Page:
r Green, of Smyrna, Del., and Mary Fiske Bound, of Middletown, Conn. In 1852 John Fiske. his father died and three years later his mother married Edwin W. Stoughton, of New York. The same year the boy, whose name was Edmund Fiske Green, assumed the name of John Fiske, which was that of his maternal grandfather. Professor Fiske's works fall under two heads: philosophical, including the Cosmic Philosophy; Idea of God, etc.; and historical, including The critical period of American history; Civil government in the United States; The War of Independence; The American Revolution; The beginnings of New England; The discovery of America; Old Virginia and her natives. His three essays, The federal Union (q. v.); The town-meeting; and Manifest destiny, were published in one volume under the title of American political ideas from the stand-point of universal history. With James Grant Wilson he edited Appleton's Cyclopaedia of American biography. He died at Gloucester, Mass., July 4, 1901.
Harper's Encyclopedia of United States History (ed. Benson Lossing), Wilson, James Grant 1832- (search)
Wilson, James Grant 1832- Author; born in Edinburgh, Scotland, April 28, 1832; was brought to the United States in infancy; engaged in the publishing business with his father; served through the Civil War, attaining the rank of brigadier-general of volunteers; and at its close settled in New York City and engaged in literary work. He was author of Bryant and his friends; General Grant; Centennial history of the diocese of New York; Life of Fitz-Greene Halleck; Sketches of illustrious soldiers; editor of Fitz-Greene Halleck's poems; and, with Prof. John Fiske, of Appleton's Cyclopaedia of American biography; Great commanders series; and Memorial history of the City of New York; and president of the New York Genealogical and Biographical Society since 1885.
condition to take advantage of the completion of the dam; and feeling that it could not stand another day, I wrote a note to Admiral Porter at one o'clock on the morning of the ninth, which was delivered in person at two o'clock A. M., by Colonel J. G. Wilson, stating my belief as to the condition of the dam and fleet, and asking that measures should be taken to put the boats in condition to move over the rapids at the earliest possible moment in the morning. My apprehensions were fully verifi him with a highly complimentary letter from Admiral Porter. The officers and regiments who had the honor of assisting Lieutenant-Colonel Bailey, and to whom he expresses in his report his deep sense of obligation, are as follows: Colonel James Grant Wilson, of General Banks' staff; Colonel Charles C. Dwight, Inspector-General Nineteenth army corps; Lieutenant-Colonel W. B. Kinsey, One Hundred and Sixty-first regiment New York volunteers; Lieutenant-Colonel N. B. Pearsall, Ninety-seventh U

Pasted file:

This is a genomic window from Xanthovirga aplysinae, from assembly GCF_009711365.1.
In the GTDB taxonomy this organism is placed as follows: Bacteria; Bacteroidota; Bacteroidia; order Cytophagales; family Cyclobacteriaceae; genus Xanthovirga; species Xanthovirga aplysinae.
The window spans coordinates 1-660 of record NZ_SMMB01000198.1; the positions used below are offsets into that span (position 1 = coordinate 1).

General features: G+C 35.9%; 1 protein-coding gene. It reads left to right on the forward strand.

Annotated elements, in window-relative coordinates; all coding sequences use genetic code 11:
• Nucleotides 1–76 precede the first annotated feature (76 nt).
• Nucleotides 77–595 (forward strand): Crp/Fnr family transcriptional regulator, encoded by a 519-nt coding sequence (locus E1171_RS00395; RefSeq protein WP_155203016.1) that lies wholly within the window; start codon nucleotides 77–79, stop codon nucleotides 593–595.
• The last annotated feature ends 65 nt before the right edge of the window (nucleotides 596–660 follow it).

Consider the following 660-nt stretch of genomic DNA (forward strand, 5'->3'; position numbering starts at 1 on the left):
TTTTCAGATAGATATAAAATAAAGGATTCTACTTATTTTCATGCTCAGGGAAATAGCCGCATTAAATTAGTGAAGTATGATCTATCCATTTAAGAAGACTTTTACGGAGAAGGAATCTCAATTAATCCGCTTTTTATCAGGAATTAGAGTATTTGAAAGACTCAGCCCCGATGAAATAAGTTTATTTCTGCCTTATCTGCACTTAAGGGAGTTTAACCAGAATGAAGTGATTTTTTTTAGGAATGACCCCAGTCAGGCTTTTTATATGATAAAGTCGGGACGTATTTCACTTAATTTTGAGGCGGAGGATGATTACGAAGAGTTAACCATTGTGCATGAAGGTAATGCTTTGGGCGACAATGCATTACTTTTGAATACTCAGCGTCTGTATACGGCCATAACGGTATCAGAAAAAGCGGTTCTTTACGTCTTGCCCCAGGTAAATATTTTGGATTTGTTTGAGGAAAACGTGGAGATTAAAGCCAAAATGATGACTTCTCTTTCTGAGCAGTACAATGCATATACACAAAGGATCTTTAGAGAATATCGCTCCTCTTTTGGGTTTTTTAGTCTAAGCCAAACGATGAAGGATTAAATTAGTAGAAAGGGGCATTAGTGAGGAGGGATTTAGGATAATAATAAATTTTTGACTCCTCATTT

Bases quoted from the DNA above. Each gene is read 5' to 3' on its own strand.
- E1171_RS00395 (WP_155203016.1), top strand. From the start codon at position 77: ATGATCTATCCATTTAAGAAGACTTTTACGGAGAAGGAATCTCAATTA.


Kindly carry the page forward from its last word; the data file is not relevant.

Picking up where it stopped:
Thomas Wentworth Higginson, Henry Walcott Boynton, Reader's History of American Literature, A Glossary of Important Contributors to American Literature (search)
onist (1883) ; the destiny of man Viewed in the light of his origin (1884) ; The idea of God as affected by modern knowledge (1885) ; and American political ideas Viewed from the Standpoint of universal history (1885) ; joint editor with Gen. James Grant Wilson of Appletons' Cyclopaedia of American biography (1886-89). He died July 4, 1901. Franklin, Benjamin Statesman and philosopher, born at Boston, Mass., Jan. 17, 1706, the son of a soap-boiler and tallow-chandler. He learned the prinonymously in the New York Evening post a series of good-humored'verses called the Croaker papers. His poem Fanny appeared in 1819 ; Marco Bozzaris (1825); Alnwick castle, with other poems (1827). His Poetical writings (1869) were edited by Gen. J. G. Wilson. He died at Guilford, Conn., Nov. 17, 1867. Harte, Francis Bret Born in Albany, N. Y., Aug. 25, 1839. Went to California in 1854. After attempting various occupations, such as teacher, miner, express-agent and printer's apprentice,
Edward L. Pierce, Memoir and letters of Charles Sumner: volume 4, Chapter 59: cordiality of senators.—last appeal for the Civil-rights bill. —death of Agassiz.—guest of the New England Society in New York.—the nomination of Caleb Cushing as chief-justice.—an appointment for the Boston custom-house.— the rescinding of the legislative censure.—last effort in debate.—last day in the senate.—illness, death, funeral, and memorial tributes.—Dec. 1, 1873March 11, 1874. (search)
him low down on two committees,—that of privileges and elections, of which Morton was chairman; and that of education and labor, of which Flanagan was chairman. Wilson, Vice-President, though suffering a permanent disability, made it a point to attend on the first day, with the hope of harmonizing the relations of the majority aightest reference in public to General Grant. Nothing in the language of either Sumner or General Sherman justified the imputation. No one present, as General James Grant Wilson, one of the guests, certifies, suspected Sumner to have intended any such personal reference. It is surprising that Mr. Depew, who in the election of 1 W. Bird, December 26:— I note and value your warning. My case is less menacing than the Vice-President's. I have latterly done my eleven hours work a day. Wilson's work on his book will bring death or worse. I agree with you on the bankrupt law. Mr. Tremain Lyman Tremain of New York. The bill of repeal, which passed t